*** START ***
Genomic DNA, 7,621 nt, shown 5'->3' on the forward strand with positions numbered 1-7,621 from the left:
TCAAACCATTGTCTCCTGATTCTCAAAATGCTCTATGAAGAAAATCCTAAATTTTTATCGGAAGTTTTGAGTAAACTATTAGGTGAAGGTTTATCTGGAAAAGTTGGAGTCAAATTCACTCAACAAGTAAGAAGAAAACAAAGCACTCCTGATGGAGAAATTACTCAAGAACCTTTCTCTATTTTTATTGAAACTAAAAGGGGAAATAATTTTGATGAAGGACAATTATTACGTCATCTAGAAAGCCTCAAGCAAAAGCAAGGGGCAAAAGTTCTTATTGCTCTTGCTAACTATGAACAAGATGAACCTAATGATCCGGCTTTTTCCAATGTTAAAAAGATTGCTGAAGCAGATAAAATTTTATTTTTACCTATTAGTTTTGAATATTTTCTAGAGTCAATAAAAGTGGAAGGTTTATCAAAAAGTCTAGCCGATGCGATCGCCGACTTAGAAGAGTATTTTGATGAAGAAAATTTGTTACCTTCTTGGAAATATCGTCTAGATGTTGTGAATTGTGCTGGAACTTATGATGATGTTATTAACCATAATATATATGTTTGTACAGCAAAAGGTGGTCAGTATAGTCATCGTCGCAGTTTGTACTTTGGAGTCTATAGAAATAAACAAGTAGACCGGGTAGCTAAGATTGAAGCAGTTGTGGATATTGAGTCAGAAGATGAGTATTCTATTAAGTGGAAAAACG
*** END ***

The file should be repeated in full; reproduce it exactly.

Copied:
Genomic DNA, 7,621 nt, shown 5'->3' on the forward strand with positions numbered 1-7,621 from the left:
TCAAACCATTGTCTCCTGATTCTCAAAATGCTCTATGAAGAAAATCCTAAATTTTTATCGGAAGTTTTGAGTAAACTATTAGGTGAAGGTTTATCTGGAAAAGTTGGAGTCAAATTCACTCAACAAGTAAGAAGAAAACAAAGCACTCCTGATGGAGAAATTACTCAAGAACCTTTCTCTATTTTTATTGAAACTAAAAGGGGAAATAATTTTGATGAAGGACAATTATTACGTCATCTAGAAAGCCTCAAGCAAAAGCAAGGGGCAAAAGTTCTTATTGCTCTTGCTAACTATGAACAAGATGAACCTAATGATCCGGCTTTTTCCAATGTTAAAAAGATTGCTGAAGCAGATAAAATTTTATTTTTACCTATTAGTTTTGAATATTTTCTAGAGTCAATAAAAGTGGAAGGTTTATCAAAAAGTCTAGCCGATGCGATCGCCGACTTAGAAGAGTATTTTGATGAAGAAAATTTGTTACCTTCTTGGAAATATCGTCTAGATGTTGTGAATTGTGCTGGAACTTATGATGATGTTATTAACCATAATATATATGTTTGTACAGCAAAAGGTGGTCAGTATAGTCATCGTCGCAGTTTGTACTTTGGAGTCTATAGAAATAAACAAGTAGACCGGGTAGCTAAGATTGAAGCAGTTGTGGATATTGAGTCAGAAGATGAGTATTCTATTAAGTGGAAAAACG